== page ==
Renew our efforts to prevent teens from smoking

The OlympianMay 30, 2014 


FILE - An unidentified 15-year-old girl, who said she has been smoking since she was 13, smokes a cigarette during lunch break in front of her high school in Brookline, Mass., Monday, Sept. 11, 2000. (AP Photo/Angela Rowlings)


Here’s a sobering fact to consider tomorrow on World No Tobacco Day, a World Health Organization designation for May 31 every year: Despite countless undisputed studies that document the negative personal health risks and societal effects of widespread tobacco use, smoking remains the No. 1 cause of preventable death in America.

A federal report estimates that smoking-related diseases cause $183 billion a year in annual health care costs and diminished productivity. That translates to hundreds of millions in the state of Washington, much of it funded by taxpayers through Medicaid.

Our nation has made great progress since the landmark 1964 U.S. Surgeon General’s report that smoking kills people, which resulted in a federal law restricting tobacco advertising and warning labels on cigarette packages.

But if we are determined to eradicate this deadly addiction, state and federal lawmakers must enact new aggressive measures to keep young people from starting to smoke.

Two states — Colorado and Utah — are considering legislation to raise the legal age for purchasing tobacco products to 21, as New York City and Hawaii County have done. In Washington and 46 other states, 18-year-olds can buy tobacco. The legal age is 19 in the other four.

Restricting our children’s access to tobacco, as we do alcohol, is something Washington state legislators should consider.

A report in the Journal Annals of Internal Medicine last year said 90 percent of daily smokers in the U.S. start smoking before age 18. According to the current surgeon general, a child’s first experience with cigarettes typically occurs in the sixth or seventh grade.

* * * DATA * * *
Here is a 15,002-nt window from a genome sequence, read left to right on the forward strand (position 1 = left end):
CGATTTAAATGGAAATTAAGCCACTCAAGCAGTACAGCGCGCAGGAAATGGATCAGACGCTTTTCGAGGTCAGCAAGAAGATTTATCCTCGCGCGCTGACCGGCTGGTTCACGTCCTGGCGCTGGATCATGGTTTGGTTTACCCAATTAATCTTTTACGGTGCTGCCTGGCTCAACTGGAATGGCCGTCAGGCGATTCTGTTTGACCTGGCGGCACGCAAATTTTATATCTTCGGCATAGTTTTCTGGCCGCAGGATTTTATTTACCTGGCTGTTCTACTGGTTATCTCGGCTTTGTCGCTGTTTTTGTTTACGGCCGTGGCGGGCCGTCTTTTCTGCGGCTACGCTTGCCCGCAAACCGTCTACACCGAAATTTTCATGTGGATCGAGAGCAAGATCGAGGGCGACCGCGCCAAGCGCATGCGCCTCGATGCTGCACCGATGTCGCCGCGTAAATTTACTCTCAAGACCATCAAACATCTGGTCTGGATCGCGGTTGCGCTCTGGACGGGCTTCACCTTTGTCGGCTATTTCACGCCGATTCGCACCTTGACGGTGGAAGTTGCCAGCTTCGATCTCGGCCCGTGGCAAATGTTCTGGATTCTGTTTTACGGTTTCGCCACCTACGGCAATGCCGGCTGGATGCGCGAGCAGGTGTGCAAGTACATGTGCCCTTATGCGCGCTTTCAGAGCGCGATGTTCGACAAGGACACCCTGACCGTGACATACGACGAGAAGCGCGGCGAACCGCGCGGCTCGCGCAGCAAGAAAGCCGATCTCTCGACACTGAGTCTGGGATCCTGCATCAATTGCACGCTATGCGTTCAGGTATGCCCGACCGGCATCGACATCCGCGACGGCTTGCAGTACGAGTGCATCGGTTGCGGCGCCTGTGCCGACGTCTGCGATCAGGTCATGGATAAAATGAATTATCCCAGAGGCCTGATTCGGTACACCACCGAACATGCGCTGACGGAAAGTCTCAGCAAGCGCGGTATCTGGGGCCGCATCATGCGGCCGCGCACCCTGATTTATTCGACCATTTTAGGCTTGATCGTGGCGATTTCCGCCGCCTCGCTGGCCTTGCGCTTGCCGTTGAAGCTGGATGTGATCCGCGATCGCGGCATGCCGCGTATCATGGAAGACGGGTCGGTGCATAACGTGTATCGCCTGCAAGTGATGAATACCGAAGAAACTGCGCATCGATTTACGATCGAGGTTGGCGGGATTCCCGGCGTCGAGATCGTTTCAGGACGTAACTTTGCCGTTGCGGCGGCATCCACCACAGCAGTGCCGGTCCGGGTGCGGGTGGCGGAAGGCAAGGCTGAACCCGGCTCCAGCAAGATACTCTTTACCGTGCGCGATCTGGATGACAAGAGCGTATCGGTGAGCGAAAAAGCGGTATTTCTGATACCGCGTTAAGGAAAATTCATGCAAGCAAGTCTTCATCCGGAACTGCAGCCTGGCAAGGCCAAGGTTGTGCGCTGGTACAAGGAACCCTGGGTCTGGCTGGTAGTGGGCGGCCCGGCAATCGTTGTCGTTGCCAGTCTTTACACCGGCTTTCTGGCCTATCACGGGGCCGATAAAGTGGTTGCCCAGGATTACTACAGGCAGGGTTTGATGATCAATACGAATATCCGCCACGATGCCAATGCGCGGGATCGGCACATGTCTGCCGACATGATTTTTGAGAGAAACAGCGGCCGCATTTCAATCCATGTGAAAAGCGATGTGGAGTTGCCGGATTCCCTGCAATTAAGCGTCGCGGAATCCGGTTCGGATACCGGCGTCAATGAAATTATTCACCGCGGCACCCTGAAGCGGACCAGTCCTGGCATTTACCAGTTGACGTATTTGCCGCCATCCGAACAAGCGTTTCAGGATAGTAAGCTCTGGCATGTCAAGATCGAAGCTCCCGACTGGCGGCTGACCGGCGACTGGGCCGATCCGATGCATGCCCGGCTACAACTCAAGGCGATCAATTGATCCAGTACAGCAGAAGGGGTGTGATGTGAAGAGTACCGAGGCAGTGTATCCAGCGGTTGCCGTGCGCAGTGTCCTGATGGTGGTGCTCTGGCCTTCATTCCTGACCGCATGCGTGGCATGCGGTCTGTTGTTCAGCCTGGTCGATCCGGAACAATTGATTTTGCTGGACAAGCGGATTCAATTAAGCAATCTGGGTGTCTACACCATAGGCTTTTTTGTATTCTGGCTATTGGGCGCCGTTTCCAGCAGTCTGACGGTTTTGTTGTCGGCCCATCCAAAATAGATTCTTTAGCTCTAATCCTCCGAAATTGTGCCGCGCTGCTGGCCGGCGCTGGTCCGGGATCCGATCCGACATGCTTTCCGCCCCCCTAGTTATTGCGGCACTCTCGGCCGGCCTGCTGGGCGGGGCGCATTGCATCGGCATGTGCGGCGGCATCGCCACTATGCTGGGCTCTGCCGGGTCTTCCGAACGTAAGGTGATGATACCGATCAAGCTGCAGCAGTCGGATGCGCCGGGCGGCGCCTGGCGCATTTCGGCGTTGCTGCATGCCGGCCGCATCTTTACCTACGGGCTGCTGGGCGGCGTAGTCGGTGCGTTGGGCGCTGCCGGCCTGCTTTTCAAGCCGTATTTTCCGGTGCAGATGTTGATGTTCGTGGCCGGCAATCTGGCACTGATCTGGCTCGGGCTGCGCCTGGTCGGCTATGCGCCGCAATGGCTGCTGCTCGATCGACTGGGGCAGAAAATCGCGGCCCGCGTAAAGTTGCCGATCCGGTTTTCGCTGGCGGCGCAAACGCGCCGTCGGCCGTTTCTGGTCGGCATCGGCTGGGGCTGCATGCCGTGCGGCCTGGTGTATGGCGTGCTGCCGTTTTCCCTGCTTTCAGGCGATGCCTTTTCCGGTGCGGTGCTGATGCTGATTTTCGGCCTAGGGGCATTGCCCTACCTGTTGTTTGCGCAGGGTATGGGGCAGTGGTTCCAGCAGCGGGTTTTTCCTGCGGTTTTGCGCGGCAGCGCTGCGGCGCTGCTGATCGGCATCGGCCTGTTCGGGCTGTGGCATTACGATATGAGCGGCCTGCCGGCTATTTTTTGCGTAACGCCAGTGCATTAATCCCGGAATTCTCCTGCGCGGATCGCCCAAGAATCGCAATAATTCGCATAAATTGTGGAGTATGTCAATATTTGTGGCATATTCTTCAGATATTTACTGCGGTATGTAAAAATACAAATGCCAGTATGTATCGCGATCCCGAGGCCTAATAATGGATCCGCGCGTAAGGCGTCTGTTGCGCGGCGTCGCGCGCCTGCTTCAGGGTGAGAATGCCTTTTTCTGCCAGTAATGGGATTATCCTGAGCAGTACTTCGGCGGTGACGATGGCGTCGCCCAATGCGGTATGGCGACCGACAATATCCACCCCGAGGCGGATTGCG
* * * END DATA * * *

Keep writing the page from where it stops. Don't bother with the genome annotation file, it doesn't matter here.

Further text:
Big Tobacco targets young people for a reason: When people become hooked early, they are less likely to quit. Studies show that kids who make it to age 20 without a smoking habit probably won’t become smokers.

In 1982, an R.J. Reynolds researcher said in an internal memo, “If a man has never smoked by age 18, the odds are three-to-one he never will. By age 21, the odds are twenty-to-one.”

Raising the legal age has produced positive results in the United Kingdom.

But if that seems too politically unpopular for state lawmakers, they should at least stop robbing the 60-cent per pack cigarette tax voters approved in 2001 to spend on prevention and cessation programs.

In 2009, the Legislature diverted all this money to the general fund. In 2011, the state completely drained its Tobacco Prevention and Control Account. It’s a disgrace that the state no longer funds any anti-tobacco media campaigns or prevention programs in public schools or through community organizations.

The U.S. Centers for Disease Control and Prevention recommends that the state spend $67.3 million per year in order to have a comprehensive tobacco prevention program. Such a program would include monitoring illegal sales by retailers.

The state Department of Health reports an alarmingly high rate of tobacco sales violations – 14.8 percent statewide. Thurston County is one of the worst offenders with a shamefully high rate of 26.7 percent.

Anti-tobacco advocates say the nicotine addiction rate for teens is higher than for cocaine or alcohol. It’s time for the state to seriously address this public health issue.

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